In 2015 half of American adults were married — a large drop from 70 percent in 1950. But the number of cohabiting relationships rose nearly 30 percent in the past nine years, according to Pew. That growth was especially notable among adults 50 and up. Not only that — divorces for couples in that age range doubled between 1990 and 2015.

3. Women may never reach half of the workforce.
Women made up 46.8 percent of the American labor force in 2015, according to Pew, an increase from nearly 30 percent in 1950. But the Bureau of Labor Statistics forecasted the number would peak at around 47 percent in 2025, then start tapering off.

4. As baby boomers retire, immigrants step in.
As the older generation stops working, immigrants and second-generation immigrants will be the ones who grow the working-age population in the U.S., according to Pew.

Estimates indicate that by 2035, immigrants will be responsible for 18 million spots in the workforce, partly because of the lack of American-born children of American parents.

5. The unauthorized immigrant population has fallen.
Of that population, Mexicans remain the largest group but their numbers have recently fallen to 50 percent of the total, Pew reported. Unauthorized immigrants make up about 5 percent of the civilian labor force (stayed about the same in recent years).

6. In the last 45 years, the overall increase in U.S. births is credited to immigrant women.
This reality is credited to the growth in the nation’s foreign-born population and the fact that immigrant women tend to have more children than American women, Pew reported.

7. On a global scale, babies born to Muslim mothers will outnumber babies born to Christian mothers by 2035.
Between 2010 and 2015, 223 million babies were born to Christian mothers and 213 million babies were born to Muslim mothers. But high fertility rates among Muslim women are changing the tide rapidly. The Muslim population is expected to grow 73 percent by 2050 while the Christian population will grow only 35 percent. Pew projects that the population of those who do not identify with a religion will decline. Currently it stands at 16 percent.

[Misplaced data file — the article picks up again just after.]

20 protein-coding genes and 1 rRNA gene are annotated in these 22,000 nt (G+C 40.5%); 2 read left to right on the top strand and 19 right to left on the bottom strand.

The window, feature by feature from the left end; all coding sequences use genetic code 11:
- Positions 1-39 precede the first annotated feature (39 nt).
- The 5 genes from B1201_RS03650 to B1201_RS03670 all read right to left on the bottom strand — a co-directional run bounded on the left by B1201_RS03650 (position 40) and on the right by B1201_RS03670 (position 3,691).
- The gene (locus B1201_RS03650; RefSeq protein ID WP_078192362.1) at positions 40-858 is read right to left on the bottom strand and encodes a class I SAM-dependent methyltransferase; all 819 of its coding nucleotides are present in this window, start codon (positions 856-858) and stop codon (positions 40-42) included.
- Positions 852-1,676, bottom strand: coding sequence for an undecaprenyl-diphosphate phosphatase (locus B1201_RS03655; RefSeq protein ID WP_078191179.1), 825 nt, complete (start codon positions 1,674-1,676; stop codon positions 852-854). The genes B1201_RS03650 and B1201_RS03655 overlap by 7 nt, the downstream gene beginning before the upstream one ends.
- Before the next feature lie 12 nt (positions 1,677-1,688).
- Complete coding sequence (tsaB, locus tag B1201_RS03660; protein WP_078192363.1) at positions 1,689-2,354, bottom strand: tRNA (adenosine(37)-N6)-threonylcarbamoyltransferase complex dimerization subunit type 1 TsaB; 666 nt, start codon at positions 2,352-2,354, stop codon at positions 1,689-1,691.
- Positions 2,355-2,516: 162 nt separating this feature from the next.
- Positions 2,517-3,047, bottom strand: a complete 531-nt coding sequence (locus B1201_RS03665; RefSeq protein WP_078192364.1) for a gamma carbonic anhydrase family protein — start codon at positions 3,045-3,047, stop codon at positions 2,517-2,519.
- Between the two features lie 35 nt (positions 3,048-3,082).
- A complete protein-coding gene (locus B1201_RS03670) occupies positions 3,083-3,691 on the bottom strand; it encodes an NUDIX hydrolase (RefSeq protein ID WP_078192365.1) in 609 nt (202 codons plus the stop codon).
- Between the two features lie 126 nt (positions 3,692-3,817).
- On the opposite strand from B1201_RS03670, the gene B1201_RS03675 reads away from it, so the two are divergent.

8. The middle class declined in Western Europe.
In 7 of 11 countries in Western Europe, the number of adults in middle-income households fell, according to Pew. They decreased in Finland, Germany, Italy, Luxembourg, Norway and Spain (like in the U.S.) and increased in France, Ireland, the Netherlands and the United Kingdom.

9. Europe had 1.2 million first-time asylum seekers in 2016.
This number was only slightly down from the record 1.3 million in 2015. The most common countries of origin were Syria, Afghanistan and Iraq. Germany received the largest share of the applicants, with 45 percent, Pew reported.

10. The U.S. admitted nearly 90,000 refugees in the fiscal year 2016.
This was the highest total since 1999, according to Pew, and the largest numbers went to California and Texas. Nearly half of the refugees were Muslim. (Compiled from Pew report)